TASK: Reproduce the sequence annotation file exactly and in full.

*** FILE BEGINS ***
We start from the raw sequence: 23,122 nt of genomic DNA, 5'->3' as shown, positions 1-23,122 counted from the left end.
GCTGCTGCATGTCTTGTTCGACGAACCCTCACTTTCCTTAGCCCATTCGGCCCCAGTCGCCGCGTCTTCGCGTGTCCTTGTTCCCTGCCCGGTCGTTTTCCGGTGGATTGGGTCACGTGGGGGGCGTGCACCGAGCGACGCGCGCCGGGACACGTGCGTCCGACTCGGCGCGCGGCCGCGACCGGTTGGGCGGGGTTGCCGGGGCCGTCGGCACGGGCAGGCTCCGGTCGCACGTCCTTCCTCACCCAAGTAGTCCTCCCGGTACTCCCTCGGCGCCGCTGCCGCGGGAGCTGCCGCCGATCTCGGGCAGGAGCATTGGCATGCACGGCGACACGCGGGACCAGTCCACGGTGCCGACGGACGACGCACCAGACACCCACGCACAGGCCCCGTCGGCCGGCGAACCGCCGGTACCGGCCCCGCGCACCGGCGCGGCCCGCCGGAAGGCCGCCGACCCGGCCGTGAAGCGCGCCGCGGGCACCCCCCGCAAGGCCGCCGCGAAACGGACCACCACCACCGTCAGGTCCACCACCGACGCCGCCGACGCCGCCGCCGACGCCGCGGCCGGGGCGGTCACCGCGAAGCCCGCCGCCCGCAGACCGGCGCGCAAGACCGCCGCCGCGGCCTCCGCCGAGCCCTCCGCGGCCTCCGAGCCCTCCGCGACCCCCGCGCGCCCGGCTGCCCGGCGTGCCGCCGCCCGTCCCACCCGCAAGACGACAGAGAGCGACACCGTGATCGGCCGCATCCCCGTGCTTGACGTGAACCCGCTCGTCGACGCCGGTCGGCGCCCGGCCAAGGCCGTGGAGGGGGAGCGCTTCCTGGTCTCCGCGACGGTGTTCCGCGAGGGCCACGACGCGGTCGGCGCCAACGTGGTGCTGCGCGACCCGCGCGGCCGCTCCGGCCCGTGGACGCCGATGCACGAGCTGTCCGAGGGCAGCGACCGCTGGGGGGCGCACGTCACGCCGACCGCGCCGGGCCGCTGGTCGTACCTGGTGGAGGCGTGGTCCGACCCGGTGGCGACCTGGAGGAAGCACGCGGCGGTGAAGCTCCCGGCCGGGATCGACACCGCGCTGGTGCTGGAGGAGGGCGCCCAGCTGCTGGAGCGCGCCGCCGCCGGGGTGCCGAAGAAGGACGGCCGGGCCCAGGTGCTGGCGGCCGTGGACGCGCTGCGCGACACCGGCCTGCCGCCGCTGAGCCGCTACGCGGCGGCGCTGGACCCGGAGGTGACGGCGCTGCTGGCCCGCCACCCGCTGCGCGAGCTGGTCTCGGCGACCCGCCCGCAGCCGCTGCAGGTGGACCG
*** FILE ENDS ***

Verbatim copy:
We start from the raw sequence: 23,122 nt of genomic DNA, 5'->3' as shown, positions 1-23,122 counted from the left end.
GCTGCTGCATGTCTTGTTCGACGAACCCTCACTTTCCTTAGCCCATTCGGCCCCAGTCGCCGCGTCTTCGCGTGTCCTTGTTCCCTGCCCGGTCGTTTTCCGGTGGATTGGGTCACGTGGGGGGCGTGCACCGAGCGACGCGCGCCGGGACACGTGCGTCCGACTCGGCGCGCGGCCGCGACCGGTTGGGCGGGGTTGCCGGGGCCGTCGGCACGGGCAGGCTCCGGTCGCACGTCCTTCCTCACCCAAGTAGTCCTCCCGGTACTCCCTCGGCGCCGCTGCCGCGGGAGCTGCCGCCGATCTCGGGCAGGAGCATTGGCATGCACGGCGACACGCGGGACCAGTCCACGGTGCCGACGGACGACGCACCAGACACCCACGCACAGGCCCCGTCGGCCGGCGAACCGCCGGTACCGGCCCCGCGCACCGGCGCGGCCCGCCGGAAGGCCGCCGACCCGGCCGTGAAGCGCGCCGCGGGCACCCCCCGCAAGGCCGCCGCGAAACGGACCACCACCACCGTCAGGTCCACCACCGACGCCGCCGACGCCGCCGCCGACGCCGCGGCCGGGGCGGTCACCGCGAAGCCCGCCGCCCGCAGACCGGCGCGCAAGACCGCCGCCGCGGCCTCCGCCGAGCCCTCCGCGGCCTCCGAGCCCTCCGCGACCCCCGCGCGCCCGGCTGCCCGGCGTGCCGCCGCCCGTCCCACCCGCAAGACGACAGAGAGCGACACCGTGATCGGCCGCATCCCCGTGCTTGACGTGAACCCGCTCGTCGACGCCGGTCGGCGCCCGGCCAAGGCCGTGGAGGGGGAGCGCTTCCTGGTCTCCGCGACGGTGTTCCGCGAGGGCCACGACGCGGTCGGCGCCAACGTGGTGCTGCGCGACCCGCGCGGCCGCTCCGGCCCGTGGACGCCGATGCACGAGCTGTCCGAGGGCAGCGACCGCTGGGGGGCGCACGTCACGCCGACCGCGCCGGGCCGCTGGTCGTACCTGGTGGAGGCGTGGTCCGACCCGGTGGCGACCTGGAGGAAGCACGCGGCGGTGAAGCTCCCGGCCGGGATCGACACCGCGCTGGTGCTGGAGGAGGGCGCCCAGCTGCTGGAGCGCGCCGCCGCCGGGGTGCCGAAGAAGGACGGCCGGGCCCAGGTGCTGGCGGCCGTGGACGCGCTGCGCGACACCGGCCTGCCGCCGCTGAGCCGCTACGCGGCGGCGCTGGACCCGGAGGTGACGGCGCTGCTGGCCCGCCACCCGCTGCGCGAGCTGGTCTCGGCGACCCGCCCGCAGCCGCTGCAGGTGGACCG